Kota Data Cloud
This was a Rampant Interactive project commissioned by the Pulitzer Arts Foundation for their Fall 2015/Spring 2016 exhibition, “Kota: Digital Excavations in African Art.” It was later licensed and installed at the Philadelphia Museum of Art for their Summer/Fall 2016 exhibition, “Creative Africa.”
The full-room game installation visualizes the data collected by engineer Frederic Cloth from the corpus of Kota reliquary figures (guardian statues from what we now know as central Gabon and the Republic of Congo). The goal was to make data visualization enjoyable and educational, providing a unique “closer-looking” exercise to encourage visitors to engage in thoughtful, open-ended play.
The installation is a full-room experience, designed to communicate the breadth of the corpus of artworks. The thousands of cards on the walls, slowly rotating around the players, represent the data points of the corpus of known Kota figures, while the 50 cards on the interactive table represent the figures on display in the exhibition. When the player brings two cards on the table within proximity, those cards link to each other. The color, thickness, and length of the link indicate the relative closeness of each figure within the data cloud. When a player links a group of cards on the table, a line is drawn through the room from the connecting data points in the cloud, creating an ever-intensifying lightning storm of connections.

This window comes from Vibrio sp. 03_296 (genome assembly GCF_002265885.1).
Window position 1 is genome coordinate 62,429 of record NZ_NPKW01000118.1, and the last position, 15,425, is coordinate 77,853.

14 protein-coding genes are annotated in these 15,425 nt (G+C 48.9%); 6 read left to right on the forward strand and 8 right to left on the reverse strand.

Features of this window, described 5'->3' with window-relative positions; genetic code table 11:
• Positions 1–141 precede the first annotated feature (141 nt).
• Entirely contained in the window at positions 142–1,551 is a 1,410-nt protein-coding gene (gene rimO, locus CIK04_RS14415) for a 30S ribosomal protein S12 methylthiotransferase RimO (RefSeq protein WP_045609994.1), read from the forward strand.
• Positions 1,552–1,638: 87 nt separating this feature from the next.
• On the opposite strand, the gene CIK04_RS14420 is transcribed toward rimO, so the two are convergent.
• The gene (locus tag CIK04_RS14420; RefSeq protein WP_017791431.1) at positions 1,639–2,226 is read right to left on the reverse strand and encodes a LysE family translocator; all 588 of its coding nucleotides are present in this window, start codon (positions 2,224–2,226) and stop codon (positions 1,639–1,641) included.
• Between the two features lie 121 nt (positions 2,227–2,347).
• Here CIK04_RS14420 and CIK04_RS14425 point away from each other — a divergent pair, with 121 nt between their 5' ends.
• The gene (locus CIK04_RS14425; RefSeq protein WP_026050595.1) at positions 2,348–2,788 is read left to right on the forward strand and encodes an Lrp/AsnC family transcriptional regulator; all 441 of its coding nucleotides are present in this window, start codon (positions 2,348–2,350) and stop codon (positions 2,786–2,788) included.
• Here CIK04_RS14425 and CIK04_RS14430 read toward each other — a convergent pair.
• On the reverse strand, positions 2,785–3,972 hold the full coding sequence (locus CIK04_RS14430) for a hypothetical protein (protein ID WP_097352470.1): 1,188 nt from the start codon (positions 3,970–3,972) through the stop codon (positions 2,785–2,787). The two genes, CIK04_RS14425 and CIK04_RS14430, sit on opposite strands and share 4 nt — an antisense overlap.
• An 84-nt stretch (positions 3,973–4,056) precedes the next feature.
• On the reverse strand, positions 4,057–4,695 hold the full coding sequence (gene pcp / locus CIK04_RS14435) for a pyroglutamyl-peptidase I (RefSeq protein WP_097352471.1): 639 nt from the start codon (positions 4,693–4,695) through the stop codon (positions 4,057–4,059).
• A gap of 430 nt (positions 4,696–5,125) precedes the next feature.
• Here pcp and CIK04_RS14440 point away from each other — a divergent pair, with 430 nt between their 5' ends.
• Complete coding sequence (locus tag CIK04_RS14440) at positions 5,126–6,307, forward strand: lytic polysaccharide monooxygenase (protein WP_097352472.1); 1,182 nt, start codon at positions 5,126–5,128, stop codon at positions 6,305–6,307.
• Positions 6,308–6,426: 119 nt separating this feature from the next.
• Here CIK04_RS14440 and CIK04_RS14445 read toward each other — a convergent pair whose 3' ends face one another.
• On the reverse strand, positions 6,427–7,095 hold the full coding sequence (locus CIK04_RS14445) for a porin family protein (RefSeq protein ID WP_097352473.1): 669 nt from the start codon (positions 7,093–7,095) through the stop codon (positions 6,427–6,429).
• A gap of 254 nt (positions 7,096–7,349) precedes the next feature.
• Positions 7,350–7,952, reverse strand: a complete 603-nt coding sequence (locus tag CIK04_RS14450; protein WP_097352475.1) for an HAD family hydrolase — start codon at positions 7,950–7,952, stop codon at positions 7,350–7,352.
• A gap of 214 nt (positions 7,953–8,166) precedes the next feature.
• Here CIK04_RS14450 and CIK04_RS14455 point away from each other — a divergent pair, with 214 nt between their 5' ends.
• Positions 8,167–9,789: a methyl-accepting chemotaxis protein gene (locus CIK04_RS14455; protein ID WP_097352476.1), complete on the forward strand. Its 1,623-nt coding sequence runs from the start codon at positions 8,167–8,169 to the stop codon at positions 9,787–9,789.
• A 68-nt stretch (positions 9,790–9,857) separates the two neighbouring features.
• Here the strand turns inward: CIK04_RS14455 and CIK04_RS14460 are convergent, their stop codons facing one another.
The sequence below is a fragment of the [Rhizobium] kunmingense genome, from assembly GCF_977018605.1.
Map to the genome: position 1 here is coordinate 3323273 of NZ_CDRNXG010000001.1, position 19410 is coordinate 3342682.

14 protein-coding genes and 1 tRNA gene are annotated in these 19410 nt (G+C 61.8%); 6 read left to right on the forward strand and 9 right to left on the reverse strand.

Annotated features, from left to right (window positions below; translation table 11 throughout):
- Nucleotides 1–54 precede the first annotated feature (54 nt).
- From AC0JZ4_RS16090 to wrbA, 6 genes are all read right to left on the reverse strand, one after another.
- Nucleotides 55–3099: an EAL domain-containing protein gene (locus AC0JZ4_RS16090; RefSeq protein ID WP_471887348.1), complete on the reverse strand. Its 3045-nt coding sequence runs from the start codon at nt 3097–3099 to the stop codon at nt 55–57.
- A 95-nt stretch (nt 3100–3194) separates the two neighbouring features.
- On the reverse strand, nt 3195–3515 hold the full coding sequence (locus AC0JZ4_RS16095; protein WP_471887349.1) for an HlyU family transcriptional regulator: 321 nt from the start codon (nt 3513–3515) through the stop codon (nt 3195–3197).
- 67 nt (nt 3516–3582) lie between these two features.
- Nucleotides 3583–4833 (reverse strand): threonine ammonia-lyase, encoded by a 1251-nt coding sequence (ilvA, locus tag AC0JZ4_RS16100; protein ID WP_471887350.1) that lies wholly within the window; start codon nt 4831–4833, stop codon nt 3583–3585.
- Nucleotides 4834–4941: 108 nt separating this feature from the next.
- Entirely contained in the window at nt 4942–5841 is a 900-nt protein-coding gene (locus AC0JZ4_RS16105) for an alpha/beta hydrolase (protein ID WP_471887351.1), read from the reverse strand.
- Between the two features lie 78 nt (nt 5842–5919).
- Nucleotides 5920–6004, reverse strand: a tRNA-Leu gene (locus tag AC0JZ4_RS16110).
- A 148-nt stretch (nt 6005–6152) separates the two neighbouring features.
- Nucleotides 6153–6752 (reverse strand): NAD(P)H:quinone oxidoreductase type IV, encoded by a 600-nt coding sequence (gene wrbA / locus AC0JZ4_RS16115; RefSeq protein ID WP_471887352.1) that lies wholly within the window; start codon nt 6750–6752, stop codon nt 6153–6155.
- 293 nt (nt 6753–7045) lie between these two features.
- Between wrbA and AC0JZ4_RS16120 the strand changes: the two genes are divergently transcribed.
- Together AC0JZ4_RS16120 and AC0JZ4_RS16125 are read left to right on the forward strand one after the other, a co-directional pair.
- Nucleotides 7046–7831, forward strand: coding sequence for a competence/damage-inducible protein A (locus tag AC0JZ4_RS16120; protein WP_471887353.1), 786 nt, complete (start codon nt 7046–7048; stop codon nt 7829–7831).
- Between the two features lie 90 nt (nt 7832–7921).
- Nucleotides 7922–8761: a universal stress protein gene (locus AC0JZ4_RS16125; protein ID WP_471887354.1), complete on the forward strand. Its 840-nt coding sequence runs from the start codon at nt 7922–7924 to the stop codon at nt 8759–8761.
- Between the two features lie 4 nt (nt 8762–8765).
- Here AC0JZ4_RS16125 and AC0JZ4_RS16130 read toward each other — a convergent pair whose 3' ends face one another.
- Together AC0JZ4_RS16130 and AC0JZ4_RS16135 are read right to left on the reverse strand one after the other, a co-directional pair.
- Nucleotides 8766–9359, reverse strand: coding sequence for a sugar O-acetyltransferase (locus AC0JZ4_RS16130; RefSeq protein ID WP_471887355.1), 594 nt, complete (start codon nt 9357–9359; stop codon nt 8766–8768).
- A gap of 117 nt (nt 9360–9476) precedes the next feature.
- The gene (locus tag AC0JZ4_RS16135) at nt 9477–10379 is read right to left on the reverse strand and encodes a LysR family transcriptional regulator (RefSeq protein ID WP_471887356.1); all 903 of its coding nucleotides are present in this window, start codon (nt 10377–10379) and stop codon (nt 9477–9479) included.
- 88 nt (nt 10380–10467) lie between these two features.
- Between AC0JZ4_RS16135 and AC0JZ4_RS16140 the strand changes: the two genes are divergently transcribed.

The Kota Data Cloud project culminated in a 6-month artist residency program during the exhibition, where my team and I designed and developed experimental interactive works inspired by the Kota Data Cloud. The primary project was an interactive web app that allowed visitors to explore the catalogued attributes of the artworks by creating their own theoretical models. These Kota-inspired models were then generated as 3D printed objects, and were used in a month-long student-led curatorial workshop in the residency space. Additionally, in collaboration with musician Philip Hayes, we converted Cloth’s XML data set into a procedural music library and designed a museum-wide digital concert of data-driven songs, utilizing the data from the 50 figures on display in the museum.
Ultimately, I feel that this project encapsulates the power of interactivity on a cultural level. The installation brought about deep discussion about the use of free-form play as a way to better see nuance in artworks, and about the ethics of using modern technology to interact with spiritual objects. The unique approach to experiencing the artworks attracted a new audience to the institution, and allowed visitors to experience and think about the work in completely new ways.